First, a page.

The ancient Jebusites founded the city of Jerusalem about three thousand years ago. They built it there for two reasons. First, its height made it easy to defend, but it also had an excellent source of water. The Gihon Spring at the base of the city wall gushed with an ample supply of clean drinking water. Elaborate tunnels were later built to bring the life-giving water inside the walls of the city. The Gihon Spring continues to provide pure water even today.
There is nothing more refreshing than cool, clean water when the weather is hot and dry.
We have plenty of pure, clean water today, but we also need a constant supply of inner refreshment, too. I say that for all the obvious reasons. We need a calm peacefulness when life gets difficult and discouraging. Just as life-giving water refreshes our bodies; wouldn’t it be great if we had a place to go to get relief from the pressures of everyday life, pressures that often leave us feeling as dry as dust?
Jesus Christ used the Gihon Spring during the Feast of Tabernacles as an illustration of where we can go to find the kind of encouragement and happiness that we all need in this broken world.
In order to understand what Jesus said at the Gihon Spring, I must first explain the part that water played during the annual Jewish Feast of Tabernacles.
Every day during the seven-day Feast, a priest would dip his pitcher into the cool spring water, and the people would recite Isaiah 12:3: “Therefore you will joyously draw water from the springs of salvation.” With trumpets blaring, the crowd would march back to the Temple through the Water Gate. The priest would approach the altar, circled it once (seven times on the seventh day), and then pour the water out on the altar.
On the last day of this feast, probably at the exact time the priest was pouring the water on the altar, Jesus stood up and announced loudly, “If anyone is thirsty, let him come to Me and drink” (John 7:37).
That statement must have caused quite a stir because Jesus was boldly offering Himself as the solution to a dry and meaningless existence. Everyone, after all, understands what it means to be thirsty – and not just for water. For example, we all long (thirst) for joy, meaningful relationships, a sense of purpose, courage, more confidence, forgiveness, and to be loved. There is nothing wrong with having these thirsts. We all have them.
The problem is how we go about trying to satisfy those longings. Author C.S. Lewis points out that we tend to settle for small things that offer limited satisfaction, rather than finding the things that are really important and worthwhile. Mr. Lewis explained that we put our focus on, “drink and sex and ambition when infinite joy is offered.” He went on to explain that, “We are like an ignorant child who wants to go on making mud pies in a slum because he cannot imagine what is meant by the offer of a holiday at the sea. We are far too easily pleased.”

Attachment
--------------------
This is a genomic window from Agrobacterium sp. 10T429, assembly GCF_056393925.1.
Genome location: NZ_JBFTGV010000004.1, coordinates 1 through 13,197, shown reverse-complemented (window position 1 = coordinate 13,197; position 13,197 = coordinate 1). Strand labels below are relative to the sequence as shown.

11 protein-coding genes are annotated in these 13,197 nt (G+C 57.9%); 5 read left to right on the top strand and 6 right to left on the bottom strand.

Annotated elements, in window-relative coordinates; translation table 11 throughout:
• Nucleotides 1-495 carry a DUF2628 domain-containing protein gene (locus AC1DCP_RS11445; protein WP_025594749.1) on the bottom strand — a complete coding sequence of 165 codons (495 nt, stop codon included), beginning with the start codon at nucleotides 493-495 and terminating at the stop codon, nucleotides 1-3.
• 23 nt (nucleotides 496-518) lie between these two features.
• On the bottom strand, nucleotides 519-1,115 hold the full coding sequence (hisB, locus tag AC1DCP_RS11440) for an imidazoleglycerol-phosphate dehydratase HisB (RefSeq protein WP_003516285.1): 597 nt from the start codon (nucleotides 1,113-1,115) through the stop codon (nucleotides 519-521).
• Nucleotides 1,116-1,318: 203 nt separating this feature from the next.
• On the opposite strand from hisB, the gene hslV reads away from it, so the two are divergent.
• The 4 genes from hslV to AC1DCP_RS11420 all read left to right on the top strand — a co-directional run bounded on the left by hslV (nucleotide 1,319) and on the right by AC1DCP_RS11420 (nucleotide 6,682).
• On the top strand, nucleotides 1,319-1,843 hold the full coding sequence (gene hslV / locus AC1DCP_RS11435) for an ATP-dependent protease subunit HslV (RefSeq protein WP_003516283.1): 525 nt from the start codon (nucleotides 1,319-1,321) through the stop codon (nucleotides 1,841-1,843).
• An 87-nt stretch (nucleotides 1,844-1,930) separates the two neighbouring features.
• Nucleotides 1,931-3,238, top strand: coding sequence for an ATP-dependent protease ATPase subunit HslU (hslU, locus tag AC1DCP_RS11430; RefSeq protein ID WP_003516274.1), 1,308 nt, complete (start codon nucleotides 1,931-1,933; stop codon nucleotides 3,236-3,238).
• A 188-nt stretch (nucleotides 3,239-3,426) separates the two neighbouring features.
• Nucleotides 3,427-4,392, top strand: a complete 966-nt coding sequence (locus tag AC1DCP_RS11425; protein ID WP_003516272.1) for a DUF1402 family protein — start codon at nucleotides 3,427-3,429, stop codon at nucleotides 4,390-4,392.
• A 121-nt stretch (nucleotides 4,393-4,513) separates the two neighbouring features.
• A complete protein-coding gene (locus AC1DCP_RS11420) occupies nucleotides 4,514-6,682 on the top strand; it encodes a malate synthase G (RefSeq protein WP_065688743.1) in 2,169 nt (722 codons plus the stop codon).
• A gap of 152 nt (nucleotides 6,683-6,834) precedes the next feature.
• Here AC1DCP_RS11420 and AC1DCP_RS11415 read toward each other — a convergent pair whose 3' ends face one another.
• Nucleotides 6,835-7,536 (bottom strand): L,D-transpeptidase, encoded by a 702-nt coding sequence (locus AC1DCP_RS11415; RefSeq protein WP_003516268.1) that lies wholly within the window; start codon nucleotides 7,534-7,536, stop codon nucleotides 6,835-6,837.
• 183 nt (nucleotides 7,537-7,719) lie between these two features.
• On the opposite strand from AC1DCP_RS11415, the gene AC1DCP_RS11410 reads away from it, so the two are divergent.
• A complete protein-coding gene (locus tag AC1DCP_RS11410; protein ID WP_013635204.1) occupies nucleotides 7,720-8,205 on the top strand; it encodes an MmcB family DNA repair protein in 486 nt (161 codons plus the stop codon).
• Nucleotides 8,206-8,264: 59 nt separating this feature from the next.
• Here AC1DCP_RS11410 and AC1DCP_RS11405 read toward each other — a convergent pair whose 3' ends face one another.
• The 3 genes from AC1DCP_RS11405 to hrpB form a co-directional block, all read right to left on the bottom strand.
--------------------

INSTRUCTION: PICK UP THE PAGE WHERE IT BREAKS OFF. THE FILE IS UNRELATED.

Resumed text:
Why are we like that? Sin has contaminated our taste so that we don’t thirst for what we really need the most. Pastor John Piper explains it this way, “The hardest thing is not to satisfy thirst, but to make people feel a thirst for God. All men thirst. But not all thirst for God. It is not that our desire for pleasure is too strong but too weak! We have settled for a home, a family, a few friends, a job, a television, a microwave oven, an occasional night out, a yearly vacation, and perhaps a new personal computer. We have accustomed ourselves to such meager, short-lived pleasures that our capacity for joy has shriveled.” This is why Jesus startled everyone when He stood before the crowd at the altar and offered Himself as the One who could satisfy their deepest longings.
The news gets even better. A satisfying relationship with Christ doesn’t cost us a cent. “Ho! Every one who thirsts, come to the waters; and you who have no money come, buy and eat. Come, buy wine and milk without money and without cost” (Isaiah 55:1). We have to come to God admitting that we are thirsty, but when we come, we find that the water (our forgiveness) has already been paid for.
Both the benefits of forgiveness and the satisfying relationship with God that come with it are possible because Christ has already done all the work of salvation. (For an example look at chapters 53 & 54 of Isaiah.) The Bible could not be any plainer: “For by grace you have been saved through faith; and that not of yourselves, it is the gift of God; not as a result of works, so that no one may boast” (Ephesians 2:8-9). God’s salvation is an awesome, free gift!
A relationship with God has always been our greatest need. King David said “My soul thirsts for God, for the living God” (Psalm 42:2). David learned that knowing God was more rewarding than all the temporary pleasures that this world can offer. Jesus explained why, “Whoever drinks of the water that I will give him shall never thirst; but the water that I will give him will become in him a well of water springing up to eternal life” (John 4:14).
God’s joy never runs out, and it’s never followed by a hangover. Satisfy your thirst in God by repenting of your sin and by telling Him that you want Him to come into your life. Trust in Jesus, and your life will never be dry as dust again.